Annual pumpkin drop is a smash

Student run group provides entertainment and shows an appreciation for physics


The Annual Pumpkin Drop is on its way! Photo credit: Sean Martens

Anisha Brady

It’s the season for Chico State’s annual pumpkin drop. Let’s be honest, watching a pumpkin hurled to the ground from a seven-story building and obliterated into a pulpy mess is nothing less than satisfying. What’s even more satisfying is this free event is put on by the university’s student-run Society of Physics. Members will play the parts of famous scientists like Albert Einstein, Aristotle and Isaac Newton while reenacting Galileo Galilei’s Leaning Tower of Pisa experiment.

Galileo and King Henry talk Physics before the pumpkin drop. Photo credit: Sean Martens

So how does the Leaning Tower of Pisa and Chico’s annual pumpkin drop have anything to do with each other? During the Renaissance, in an effort to challenge Aristotle’s theory of gravity (two objects of different mass fall at different velocities), Galileo went to the top of the Leaning Tower of Pisa and dropped two spheres, neither of which had the same mass. He found something very contradictory to the age-old theory. The spheres hit the ground at the same time, proving that mass was no indication of how slow or fast an object falls.

As an educational and seasonal form of appreciation for this revolutionary discovery, the Society of Physics reenacts the same experiment but, with pumpkins, causing a fun, catastrophic mess.

The kids listen in to learn more about physics before the next drop. Photo credit: Sean Martens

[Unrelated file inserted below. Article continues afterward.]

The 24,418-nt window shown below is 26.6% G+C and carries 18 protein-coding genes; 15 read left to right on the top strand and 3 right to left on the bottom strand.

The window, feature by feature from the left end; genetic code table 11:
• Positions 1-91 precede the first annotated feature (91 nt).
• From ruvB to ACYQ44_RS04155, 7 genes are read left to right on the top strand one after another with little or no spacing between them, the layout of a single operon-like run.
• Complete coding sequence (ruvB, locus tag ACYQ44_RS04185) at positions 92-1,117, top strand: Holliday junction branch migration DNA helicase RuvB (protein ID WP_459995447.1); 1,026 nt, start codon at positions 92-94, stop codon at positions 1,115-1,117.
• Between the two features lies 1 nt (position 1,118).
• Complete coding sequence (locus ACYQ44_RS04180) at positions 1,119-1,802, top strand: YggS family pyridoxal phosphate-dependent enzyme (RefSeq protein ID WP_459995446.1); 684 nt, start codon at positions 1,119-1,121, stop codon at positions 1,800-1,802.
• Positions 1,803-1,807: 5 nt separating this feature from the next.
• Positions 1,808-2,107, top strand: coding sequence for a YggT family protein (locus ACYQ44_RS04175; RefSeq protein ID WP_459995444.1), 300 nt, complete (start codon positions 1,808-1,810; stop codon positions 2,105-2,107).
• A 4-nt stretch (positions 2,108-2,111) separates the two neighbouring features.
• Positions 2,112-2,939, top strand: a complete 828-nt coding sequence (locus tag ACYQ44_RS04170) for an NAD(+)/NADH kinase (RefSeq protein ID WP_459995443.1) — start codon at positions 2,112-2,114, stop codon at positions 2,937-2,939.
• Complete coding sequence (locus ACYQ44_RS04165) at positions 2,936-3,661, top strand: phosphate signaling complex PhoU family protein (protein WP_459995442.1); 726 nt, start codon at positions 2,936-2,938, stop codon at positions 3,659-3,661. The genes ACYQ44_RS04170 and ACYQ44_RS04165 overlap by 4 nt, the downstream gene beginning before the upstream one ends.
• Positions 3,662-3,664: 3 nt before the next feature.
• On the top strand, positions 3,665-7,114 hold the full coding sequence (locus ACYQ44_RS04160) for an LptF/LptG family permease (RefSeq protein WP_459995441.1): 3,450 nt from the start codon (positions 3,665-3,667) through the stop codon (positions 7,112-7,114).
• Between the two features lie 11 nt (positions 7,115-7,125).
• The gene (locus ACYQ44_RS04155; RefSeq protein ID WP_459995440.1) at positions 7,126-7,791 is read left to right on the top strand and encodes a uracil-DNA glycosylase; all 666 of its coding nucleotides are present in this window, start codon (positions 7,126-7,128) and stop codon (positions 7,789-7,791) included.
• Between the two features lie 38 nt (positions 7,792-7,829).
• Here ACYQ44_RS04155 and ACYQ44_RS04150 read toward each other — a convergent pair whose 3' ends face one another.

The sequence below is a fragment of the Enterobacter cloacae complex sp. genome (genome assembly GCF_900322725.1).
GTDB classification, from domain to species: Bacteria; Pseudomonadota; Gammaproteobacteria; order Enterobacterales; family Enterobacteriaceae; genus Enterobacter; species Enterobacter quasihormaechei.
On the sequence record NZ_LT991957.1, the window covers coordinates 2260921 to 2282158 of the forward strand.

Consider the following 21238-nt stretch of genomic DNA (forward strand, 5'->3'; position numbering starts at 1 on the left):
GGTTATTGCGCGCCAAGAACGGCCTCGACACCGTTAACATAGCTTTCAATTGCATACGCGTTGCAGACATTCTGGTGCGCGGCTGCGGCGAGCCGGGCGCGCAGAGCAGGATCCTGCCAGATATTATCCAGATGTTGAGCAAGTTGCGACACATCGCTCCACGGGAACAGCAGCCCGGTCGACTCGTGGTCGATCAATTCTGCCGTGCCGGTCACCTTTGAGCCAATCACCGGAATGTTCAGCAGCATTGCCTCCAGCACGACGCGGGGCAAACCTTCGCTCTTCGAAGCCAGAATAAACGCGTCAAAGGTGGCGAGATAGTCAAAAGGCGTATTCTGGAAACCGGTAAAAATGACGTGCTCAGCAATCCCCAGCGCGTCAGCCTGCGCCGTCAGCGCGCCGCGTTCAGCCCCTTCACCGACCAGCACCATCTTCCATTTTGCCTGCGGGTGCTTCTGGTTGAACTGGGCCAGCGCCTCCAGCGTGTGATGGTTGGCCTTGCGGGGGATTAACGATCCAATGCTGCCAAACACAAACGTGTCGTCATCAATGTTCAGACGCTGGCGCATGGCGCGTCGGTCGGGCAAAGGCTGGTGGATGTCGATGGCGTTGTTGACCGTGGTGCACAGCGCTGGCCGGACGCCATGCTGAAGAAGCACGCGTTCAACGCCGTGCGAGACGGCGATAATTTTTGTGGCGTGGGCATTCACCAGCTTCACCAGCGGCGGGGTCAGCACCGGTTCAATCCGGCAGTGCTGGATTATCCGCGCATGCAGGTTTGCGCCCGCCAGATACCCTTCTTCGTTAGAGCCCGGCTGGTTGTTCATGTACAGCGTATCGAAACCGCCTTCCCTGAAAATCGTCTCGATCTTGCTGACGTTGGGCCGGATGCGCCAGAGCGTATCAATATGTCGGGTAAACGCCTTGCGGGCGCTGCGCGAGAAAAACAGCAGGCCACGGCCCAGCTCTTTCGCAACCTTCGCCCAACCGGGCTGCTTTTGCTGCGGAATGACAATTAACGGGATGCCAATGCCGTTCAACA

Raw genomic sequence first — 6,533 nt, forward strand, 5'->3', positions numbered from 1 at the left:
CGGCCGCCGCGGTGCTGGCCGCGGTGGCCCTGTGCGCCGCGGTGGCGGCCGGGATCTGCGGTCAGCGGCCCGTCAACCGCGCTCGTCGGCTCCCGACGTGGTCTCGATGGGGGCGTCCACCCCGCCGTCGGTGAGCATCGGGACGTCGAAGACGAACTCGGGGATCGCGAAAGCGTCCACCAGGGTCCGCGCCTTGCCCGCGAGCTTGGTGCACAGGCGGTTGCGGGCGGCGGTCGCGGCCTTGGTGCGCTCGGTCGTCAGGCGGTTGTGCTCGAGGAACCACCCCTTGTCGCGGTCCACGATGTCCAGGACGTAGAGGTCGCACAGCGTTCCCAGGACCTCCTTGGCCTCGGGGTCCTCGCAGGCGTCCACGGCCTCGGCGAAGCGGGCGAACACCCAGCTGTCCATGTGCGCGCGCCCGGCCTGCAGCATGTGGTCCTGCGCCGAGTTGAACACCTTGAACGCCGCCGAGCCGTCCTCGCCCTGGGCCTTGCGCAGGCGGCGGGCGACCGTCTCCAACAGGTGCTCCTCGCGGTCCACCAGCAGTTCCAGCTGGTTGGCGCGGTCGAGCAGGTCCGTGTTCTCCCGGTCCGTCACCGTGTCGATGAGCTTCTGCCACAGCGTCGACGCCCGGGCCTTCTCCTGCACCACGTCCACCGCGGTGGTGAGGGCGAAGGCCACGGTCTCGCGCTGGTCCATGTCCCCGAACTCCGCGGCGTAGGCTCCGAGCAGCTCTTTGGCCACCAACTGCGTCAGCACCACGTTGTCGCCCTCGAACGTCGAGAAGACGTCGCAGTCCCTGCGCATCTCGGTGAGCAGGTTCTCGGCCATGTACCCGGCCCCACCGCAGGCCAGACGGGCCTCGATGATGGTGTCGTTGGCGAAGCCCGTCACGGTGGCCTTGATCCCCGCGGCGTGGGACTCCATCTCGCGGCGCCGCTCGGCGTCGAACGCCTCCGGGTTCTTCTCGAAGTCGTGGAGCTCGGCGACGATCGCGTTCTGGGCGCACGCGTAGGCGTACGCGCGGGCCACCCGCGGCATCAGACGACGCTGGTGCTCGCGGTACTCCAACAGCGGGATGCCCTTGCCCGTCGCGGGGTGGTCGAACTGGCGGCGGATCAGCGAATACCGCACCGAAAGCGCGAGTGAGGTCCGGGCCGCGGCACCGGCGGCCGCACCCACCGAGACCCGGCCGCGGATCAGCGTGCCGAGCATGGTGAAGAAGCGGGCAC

“This is our 29th pumpkin drop and it’s always a great time. Other schools do similar events of throwing pumpkins off of buildings, but ours is unique because we try to synchronize the pumpkins smashing to music,” said the Society’s Vice President of Communications, Kelsey Orr.

The event attracts a wide variety of audiences, especially children, who huddle around the outside of Butte Hall waiting and anticipating the droppings. Many schools in the area bring their students to this special event as a way to teach the history and fundamental concept of the way the physical world works.

The water Pumpkin is the next pumpkin to be dropped from the 7th floor of Butte. Photo credit: Sean Martens

Society members like Kelsey Orr put in a lot of hard work to ensure the safety of the event, and to make sure everything is fun and organized.

“During the actual pumpkin dropping, other society members along with myself will be standing along the roped off section to make sure kids don’t get too excited and cross into the drop zone,” Orr said.

Not only is this a positive way to support fellow students, but a chance to walk away with some knowledge about the world that may have been forgotten or neglected. The pumpkins were donated by the courtesy of Nash Pumpkin Patch in Redding.

“It doesn’t matter how old you are, destroying pumpkins will always be fun,” Orr said.

Anisha Brady can be reached at [email protected] or @theorion_arts on Twitter.